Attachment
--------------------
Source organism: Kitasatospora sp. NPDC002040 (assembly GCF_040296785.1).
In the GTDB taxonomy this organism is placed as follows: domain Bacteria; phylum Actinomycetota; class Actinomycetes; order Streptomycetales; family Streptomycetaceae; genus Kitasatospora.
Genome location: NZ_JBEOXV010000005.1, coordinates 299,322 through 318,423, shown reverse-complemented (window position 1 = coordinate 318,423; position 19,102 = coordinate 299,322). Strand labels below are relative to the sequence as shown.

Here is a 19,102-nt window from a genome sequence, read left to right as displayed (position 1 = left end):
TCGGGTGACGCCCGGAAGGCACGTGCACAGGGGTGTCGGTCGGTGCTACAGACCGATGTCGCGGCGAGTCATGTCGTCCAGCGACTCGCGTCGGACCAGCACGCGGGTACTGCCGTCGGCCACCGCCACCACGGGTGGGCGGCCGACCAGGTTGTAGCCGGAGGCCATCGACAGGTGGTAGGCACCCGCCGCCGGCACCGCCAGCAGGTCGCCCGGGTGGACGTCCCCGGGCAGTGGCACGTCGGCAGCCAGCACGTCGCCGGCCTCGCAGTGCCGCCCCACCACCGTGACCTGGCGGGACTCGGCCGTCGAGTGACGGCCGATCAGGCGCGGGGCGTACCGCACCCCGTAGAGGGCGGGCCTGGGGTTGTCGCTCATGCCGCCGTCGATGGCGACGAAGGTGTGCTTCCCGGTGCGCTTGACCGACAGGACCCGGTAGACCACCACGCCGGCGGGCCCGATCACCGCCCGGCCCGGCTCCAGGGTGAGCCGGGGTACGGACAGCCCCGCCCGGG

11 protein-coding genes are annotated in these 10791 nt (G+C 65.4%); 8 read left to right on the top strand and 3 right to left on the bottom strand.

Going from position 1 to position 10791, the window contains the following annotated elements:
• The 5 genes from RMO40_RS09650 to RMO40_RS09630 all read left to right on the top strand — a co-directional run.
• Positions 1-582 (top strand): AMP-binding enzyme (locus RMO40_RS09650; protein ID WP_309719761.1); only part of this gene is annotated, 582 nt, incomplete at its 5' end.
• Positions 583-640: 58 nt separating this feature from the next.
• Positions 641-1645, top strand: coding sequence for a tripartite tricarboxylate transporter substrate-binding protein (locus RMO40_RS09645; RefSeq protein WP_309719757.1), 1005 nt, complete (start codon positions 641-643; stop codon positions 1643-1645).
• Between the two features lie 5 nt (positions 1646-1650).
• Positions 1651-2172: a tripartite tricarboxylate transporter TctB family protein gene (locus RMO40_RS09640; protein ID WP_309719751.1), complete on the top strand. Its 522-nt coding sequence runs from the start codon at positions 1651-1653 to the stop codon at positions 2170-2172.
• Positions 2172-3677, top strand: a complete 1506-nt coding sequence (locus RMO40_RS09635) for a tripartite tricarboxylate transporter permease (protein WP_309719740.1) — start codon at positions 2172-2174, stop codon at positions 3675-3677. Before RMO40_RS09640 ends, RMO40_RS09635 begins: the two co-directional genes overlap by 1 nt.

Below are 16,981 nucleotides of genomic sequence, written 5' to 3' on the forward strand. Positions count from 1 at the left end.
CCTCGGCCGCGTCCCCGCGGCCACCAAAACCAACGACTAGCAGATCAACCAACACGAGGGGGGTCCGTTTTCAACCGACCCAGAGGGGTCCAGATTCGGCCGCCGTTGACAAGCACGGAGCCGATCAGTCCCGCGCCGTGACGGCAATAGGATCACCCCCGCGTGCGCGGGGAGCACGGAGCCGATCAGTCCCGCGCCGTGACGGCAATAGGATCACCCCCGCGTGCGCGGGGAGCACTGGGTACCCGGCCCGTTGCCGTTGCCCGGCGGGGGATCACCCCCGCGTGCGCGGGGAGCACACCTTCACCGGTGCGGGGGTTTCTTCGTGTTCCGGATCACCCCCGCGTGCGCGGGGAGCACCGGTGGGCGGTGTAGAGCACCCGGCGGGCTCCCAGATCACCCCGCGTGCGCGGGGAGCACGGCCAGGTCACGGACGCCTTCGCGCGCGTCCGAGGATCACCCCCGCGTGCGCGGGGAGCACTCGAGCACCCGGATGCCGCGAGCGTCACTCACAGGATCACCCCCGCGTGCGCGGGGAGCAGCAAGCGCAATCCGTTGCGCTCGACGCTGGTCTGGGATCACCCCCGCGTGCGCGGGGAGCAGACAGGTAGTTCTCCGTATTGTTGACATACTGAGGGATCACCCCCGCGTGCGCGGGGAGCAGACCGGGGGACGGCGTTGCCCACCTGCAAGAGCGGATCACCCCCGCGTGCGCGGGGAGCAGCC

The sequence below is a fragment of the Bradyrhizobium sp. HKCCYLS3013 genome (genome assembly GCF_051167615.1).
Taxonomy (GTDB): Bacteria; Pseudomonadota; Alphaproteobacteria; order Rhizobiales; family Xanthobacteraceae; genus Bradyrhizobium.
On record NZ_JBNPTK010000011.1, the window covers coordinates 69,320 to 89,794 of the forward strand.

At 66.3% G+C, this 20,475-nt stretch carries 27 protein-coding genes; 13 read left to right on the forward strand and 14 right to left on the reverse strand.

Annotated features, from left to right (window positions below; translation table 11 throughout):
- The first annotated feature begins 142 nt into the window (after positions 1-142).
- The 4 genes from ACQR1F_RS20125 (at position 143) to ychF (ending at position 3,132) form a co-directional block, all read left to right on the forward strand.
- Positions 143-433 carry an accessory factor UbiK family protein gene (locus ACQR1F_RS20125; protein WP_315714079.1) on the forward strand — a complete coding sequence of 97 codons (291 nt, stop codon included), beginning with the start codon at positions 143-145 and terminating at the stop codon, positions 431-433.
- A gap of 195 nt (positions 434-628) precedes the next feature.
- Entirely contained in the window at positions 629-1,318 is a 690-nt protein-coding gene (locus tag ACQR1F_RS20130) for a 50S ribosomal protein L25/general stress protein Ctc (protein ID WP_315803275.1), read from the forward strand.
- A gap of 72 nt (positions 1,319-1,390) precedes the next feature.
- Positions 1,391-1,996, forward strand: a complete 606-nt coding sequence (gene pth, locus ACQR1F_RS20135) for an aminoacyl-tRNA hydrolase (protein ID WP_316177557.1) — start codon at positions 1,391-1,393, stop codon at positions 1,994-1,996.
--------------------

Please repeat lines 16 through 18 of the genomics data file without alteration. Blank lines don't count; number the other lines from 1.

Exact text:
CCTCGGCCGCGTCCCCGCGGCCACCAAAACCAACGACTAGCAGATCAACCAACACGAGGGGGGTCCGTTTTCAACCGACCCAGAGGGGTCCAGATTCGGCCGCCGTTGACAAGCACGGAGCCGATCAGTCCCGCGCCGTGACGGCAATAGGATCACCCCCGCGTGCGCGGGGAGCACGGAGCCGATCAGTCCCGCGCCGTGACGGCAATAGGATCACCCCCGCGTGCGCGGGGAGCACTGGGTACCCGGCCCGTTGCCGTTGCCCGGCGGGGGATCACCCCCGCGTGCGCGGGGAGCACACCTTCACCGGTGCGGGGGTTTCTTCGTGTTCCGGATCACCCCCGCGTGCGCGGGGAGCACCGGTGGGCGGTGTAGAGCACCCGGCGGGCTCCCAGATCACCCCGCGTGCGCGGGGAGCACGGCCAGGTCACGGACGCCTTCGCGCGCGTCCGAGGATCACCCCCGCGTGCGCGGGGAGCACTCGAGCACCCGGATGCCGCGAGCGTCACTCACAGGATCACCCCCGCGTGCGCGGGGAGCAGCAAGCGCAATCCGTTGCGCTCGACGCTGGTCTGGGATCACCCCCGCGTGCGCGGGGAGCAGACAGGTAGTTCTCCGTATTGTTGACATACTGAGGGATCACCCCCGCGTGCGCGGGGAGCAGACCGGGGGACGGCGTTGCCCACCTGCAAGAGCGGATCACCCCCGCGTGCGCGGGGAGCAGCC

The sequence below is a fragment of the Bradyrhizobium sp. HKCCYLS3013 genome (genome assembly GCF_051167615.1).
Taxonomy (GTDB): Bacteria; Pseudomonadota; Alphaproteobacteria; order Rhizobiales; family Xanthobacteraceae; genus Bradyrhizobium.